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Bark Roslin Castle
You ask: "If anyone could possibly shed any more light on this ship, that would be a bonus, but otherwise I thought I would share this with Sinclair cousins in case it is new information."
Just a minor technical point but probably more important to a professional historian: a "bark" is not a "ship"...a significant distinction in the days of sail. A "ship" has 3 or more masts, square rigged on each mast, while a "bark" has at least 3 masts and is fore-and-aft rigged on the mizzen (aftermost mast). ROSLYN CASTLE would still have been built of wood and have had 3 masts in those early days. The bark would not be fast but could point nearer the wind and use a smaller crew. Just a guess, but for the long hauls to Australia the captain might have rerigged her as a ship.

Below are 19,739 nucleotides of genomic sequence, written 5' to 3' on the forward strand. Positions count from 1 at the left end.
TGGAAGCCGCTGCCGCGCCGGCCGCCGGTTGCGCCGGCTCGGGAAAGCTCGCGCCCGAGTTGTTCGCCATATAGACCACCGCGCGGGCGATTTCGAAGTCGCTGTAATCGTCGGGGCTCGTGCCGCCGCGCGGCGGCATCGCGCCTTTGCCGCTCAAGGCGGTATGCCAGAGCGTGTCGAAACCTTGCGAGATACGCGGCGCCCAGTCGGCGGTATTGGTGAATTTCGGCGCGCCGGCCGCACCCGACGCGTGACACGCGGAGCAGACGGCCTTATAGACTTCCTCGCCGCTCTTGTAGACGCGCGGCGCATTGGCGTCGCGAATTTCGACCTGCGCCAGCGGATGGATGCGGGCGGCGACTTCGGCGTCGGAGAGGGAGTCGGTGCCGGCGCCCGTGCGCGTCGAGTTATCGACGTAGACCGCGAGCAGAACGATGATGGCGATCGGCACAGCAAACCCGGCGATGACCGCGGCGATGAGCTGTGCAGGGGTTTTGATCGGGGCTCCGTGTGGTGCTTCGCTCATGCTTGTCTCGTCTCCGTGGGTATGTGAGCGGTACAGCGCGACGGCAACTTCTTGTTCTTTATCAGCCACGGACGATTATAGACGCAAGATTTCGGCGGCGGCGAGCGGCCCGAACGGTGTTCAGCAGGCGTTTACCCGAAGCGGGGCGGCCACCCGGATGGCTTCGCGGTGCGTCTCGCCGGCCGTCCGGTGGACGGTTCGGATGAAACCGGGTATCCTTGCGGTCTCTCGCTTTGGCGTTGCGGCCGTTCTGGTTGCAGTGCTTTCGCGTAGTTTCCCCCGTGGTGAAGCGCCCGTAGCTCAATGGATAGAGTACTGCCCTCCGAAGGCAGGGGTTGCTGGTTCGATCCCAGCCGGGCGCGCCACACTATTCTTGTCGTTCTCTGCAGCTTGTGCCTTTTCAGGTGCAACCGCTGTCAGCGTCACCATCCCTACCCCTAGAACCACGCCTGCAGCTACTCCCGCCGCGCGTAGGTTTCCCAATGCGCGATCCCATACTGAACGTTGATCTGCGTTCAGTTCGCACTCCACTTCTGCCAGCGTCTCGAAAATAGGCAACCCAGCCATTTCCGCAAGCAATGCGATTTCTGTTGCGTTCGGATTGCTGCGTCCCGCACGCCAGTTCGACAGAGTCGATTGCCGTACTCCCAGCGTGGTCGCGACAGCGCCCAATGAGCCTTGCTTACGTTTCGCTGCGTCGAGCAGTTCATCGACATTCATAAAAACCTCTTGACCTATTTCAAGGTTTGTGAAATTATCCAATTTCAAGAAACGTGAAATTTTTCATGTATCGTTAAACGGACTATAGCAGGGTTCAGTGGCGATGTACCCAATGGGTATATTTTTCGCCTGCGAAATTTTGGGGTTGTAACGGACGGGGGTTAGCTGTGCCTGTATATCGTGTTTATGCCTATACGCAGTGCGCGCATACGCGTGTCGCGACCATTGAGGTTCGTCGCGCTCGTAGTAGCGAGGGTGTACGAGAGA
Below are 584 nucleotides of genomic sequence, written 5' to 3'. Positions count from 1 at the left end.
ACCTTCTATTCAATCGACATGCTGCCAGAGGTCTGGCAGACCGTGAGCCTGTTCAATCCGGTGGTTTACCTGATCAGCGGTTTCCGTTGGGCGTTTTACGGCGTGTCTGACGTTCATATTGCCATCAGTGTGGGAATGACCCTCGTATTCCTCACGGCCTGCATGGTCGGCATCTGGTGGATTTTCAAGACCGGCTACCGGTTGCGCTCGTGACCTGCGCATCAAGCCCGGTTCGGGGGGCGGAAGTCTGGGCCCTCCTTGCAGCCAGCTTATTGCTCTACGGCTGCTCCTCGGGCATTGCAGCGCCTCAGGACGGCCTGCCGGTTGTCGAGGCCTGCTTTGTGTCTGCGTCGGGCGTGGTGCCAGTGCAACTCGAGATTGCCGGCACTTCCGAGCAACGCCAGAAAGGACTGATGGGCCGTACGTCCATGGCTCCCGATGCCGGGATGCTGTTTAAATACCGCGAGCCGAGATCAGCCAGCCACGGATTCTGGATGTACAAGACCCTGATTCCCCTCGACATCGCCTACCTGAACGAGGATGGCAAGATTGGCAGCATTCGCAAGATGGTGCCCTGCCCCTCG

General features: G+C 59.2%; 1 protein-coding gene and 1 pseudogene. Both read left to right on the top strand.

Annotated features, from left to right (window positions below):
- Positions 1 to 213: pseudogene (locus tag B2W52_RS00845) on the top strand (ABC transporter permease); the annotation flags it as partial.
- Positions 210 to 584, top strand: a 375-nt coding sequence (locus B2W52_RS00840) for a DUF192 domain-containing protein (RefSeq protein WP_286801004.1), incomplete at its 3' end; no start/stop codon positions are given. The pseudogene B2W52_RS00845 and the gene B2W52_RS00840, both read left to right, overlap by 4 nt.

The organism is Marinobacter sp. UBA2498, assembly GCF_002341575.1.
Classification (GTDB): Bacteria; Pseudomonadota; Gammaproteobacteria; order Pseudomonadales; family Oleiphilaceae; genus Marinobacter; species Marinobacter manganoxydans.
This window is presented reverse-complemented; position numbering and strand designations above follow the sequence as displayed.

I can find about a dozen names of "Castle" ships and these were apparently built on orders by the London firm of R. and H. Green, one of the 5 firms carrying on the defunct East India Company. Their ships apparently mainly sailed in the Blackwall Line (not the Blackball, a different one). I find a reference to "Messrs. Green's Blackwall Line of Passenger Ships" in advertising MELBOURNE, a frigate built Indiaman of 1,857 tons, iron hull, launched in 1875. I don't find a reference to a "Castle Line" however there may have been one; I doubt it.
Ref: "The sheets show various ships listed by year, and "Roslin Castle" appears to have been a 450 ton bark, built in Bristol UK in 1819. It apparently made trips to Australia in 1833 and 1834, although it seems there may have been more."